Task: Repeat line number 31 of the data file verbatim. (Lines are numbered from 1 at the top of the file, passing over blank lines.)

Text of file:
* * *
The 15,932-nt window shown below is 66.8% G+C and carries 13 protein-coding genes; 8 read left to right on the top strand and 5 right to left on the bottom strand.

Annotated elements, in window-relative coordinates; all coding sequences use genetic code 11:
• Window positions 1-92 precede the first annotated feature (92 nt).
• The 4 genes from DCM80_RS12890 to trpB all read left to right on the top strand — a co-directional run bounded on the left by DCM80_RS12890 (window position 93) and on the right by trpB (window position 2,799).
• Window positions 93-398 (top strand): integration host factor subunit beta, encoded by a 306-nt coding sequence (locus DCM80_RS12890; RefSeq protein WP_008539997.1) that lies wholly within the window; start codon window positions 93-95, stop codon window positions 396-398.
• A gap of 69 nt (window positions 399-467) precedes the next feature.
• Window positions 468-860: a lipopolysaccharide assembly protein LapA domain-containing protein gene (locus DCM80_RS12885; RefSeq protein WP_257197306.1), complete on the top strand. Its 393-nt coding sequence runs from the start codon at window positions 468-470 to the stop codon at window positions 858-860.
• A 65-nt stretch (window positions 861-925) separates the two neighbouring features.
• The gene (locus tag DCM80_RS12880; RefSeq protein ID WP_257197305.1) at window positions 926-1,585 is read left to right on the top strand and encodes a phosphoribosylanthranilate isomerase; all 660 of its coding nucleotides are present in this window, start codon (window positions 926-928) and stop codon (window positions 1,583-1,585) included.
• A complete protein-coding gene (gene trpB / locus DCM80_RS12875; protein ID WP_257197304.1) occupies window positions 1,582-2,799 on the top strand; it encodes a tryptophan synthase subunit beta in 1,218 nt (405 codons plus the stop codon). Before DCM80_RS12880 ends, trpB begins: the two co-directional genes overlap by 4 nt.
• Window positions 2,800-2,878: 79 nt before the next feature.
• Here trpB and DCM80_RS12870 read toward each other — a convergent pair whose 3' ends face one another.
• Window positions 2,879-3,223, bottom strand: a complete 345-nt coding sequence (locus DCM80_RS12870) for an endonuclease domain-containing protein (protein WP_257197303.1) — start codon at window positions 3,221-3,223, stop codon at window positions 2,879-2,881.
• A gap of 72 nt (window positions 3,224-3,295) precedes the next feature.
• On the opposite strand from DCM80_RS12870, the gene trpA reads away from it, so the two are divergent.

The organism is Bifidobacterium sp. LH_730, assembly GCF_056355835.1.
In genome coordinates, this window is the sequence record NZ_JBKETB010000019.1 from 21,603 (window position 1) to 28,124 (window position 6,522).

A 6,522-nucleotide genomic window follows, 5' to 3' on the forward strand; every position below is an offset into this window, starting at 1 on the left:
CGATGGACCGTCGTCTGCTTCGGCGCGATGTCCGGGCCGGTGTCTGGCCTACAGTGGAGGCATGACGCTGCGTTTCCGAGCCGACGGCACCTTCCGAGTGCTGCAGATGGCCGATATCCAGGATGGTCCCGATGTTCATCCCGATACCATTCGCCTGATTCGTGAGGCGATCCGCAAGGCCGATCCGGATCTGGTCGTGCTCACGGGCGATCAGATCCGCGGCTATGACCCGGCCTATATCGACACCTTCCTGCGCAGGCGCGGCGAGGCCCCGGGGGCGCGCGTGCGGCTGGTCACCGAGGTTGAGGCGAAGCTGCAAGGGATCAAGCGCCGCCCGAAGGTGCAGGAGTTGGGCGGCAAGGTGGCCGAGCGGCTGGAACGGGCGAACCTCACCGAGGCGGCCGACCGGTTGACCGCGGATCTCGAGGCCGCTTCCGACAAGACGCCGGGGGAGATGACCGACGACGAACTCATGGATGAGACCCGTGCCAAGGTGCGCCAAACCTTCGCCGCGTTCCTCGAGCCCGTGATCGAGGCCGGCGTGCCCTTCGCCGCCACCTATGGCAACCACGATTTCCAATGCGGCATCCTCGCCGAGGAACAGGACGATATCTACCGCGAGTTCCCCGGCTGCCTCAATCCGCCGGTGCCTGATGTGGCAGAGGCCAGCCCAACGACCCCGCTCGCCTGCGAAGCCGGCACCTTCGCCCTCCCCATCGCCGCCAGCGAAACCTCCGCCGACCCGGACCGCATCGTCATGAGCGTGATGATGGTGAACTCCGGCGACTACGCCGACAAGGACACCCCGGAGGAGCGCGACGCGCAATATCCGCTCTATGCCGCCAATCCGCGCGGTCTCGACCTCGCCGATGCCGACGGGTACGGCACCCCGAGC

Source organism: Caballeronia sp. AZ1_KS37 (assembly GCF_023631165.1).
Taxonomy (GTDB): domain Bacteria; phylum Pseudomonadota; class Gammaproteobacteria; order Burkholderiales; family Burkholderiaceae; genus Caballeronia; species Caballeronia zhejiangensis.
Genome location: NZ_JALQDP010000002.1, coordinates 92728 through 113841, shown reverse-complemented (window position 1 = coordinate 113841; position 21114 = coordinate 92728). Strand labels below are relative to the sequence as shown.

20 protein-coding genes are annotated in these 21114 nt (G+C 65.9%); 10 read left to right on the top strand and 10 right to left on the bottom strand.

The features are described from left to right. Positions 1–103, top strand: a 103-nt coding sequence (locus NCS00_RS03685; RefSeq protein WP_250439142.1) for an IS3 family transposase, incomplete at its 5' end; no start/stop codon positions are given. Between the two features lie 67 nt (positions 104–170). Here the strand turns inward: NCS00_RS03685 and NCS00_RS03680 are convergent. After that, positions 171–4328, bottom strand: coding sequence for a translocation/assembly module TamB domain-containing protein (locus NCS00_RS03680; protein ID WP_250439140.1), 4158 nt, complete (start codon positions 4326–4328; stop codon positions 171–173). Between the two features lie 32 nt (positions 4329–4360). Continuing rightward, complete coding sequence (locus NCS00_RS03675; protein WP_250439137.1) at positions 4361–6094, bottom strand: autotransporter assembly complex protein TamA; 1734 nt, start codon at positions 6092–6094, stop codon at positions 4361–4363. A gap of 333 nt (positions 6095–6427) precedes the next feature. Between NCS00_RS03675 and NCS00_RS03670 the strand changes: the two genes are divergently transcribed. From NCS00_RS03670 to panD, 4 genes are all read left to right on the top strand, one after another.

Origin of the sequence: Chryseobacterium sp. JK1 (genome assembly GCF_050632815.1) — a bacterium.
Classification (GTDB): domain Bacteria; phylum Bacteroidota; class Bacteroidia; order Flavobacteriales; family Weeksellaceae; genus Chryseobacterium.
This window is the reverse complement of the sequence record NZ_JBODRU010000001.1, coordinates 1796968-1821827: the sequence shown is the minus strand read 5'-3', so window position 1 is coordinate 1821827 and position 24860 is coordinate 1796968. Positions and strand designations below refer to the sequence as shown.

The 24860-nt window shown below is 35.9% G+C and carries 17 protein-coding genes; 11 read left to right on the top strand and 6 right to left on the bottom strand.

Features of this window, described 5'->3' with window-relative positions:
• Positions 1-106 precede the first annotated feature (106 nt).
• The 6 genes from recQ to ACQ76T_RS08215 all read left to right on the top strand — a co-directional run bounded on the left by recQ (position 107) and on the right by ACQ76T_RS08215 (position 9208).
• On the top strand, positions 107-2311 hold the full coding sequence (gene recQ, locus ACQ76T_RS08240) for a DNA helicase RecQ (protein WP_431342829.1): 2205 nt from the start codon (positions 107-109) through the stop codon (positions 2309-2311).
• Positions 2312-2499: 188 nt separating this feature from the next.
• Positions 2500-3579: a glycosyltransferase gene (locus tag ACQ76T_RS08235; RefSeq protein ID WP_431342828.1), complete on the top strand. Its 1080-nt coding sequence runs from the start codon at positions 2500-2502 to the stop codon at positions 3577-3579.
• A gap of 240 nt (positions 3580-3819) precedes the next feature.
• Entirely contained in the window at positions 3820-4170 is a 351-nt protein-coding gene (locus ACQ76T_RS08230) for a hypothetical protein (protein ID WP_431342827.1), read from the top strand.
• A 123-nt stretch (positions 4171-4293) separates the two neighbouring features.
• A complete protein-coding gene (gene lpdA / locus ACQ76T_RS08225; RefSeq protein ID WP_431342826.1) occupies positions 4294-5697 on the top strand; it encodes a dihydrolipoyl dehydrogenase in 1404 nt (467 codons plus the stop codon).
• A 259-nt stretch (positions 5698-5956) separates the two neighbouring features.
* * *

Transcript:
• The 6 genes from recQ to ACQ76T_RS08215 all read left to right on the top strand — a co-directional run bounded on the left by recQ (position 107) and on the right by ACQ76T_RS08215 (position 9208).